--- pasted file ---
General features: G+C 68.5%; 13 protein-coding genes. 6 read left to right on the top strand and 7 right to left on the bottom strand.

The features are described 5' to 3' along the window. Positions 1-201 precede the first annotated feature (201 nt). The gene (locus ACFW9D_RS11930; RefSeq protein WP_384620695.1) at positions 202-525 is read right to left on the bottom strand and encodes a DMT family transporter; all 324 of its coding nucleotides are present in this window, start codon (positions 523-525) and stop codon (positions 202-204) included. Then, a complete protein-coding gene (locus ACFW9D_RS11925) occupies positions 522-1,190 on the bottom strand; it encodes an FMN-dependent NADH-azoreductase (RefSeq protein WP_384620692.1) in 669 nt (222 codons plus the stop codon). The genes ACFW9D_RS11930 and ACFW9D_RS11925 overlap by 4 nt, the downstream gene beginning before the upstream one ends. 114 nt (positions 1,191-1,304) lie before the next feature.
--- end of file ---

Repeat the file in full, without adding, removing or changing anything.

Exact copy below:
General features: G+C 68.5%; 13 protein-coding genes. 6 read left to right on the top strand and 7 right to left on the bottom strand.

The features are described 5' to 3' along the window. Positions 1-201 precede the first annotated feature (201 nt). The gene (locus ACFW9D_RS11930; RefSeq protein WP_384620695.1) at positions 202-525 is read right to left on the bottom strand and encodes a DMT family transporter; all 324 of its coding nucleotides are present in this window, start codon (positions 523-525) and stop codon (positions 202-204) included. Then, a complete protein-coding gene (locus ACFW9D_RS11925) occupies positions 522-1,190 on the bottom strand; it encodes an FMN-dependent NADH-azoreductase (RefSeq protein WP_384620692.1) in 669 nt (222 codons plus the stop codon). The genes ACFW9D_RS11930 and ACFW9D_RS11925 overlap by 4 nt, the downstream gene beginning before the upstream one ends. 114 nt (positions 1,191-1,304) lie before the next feature.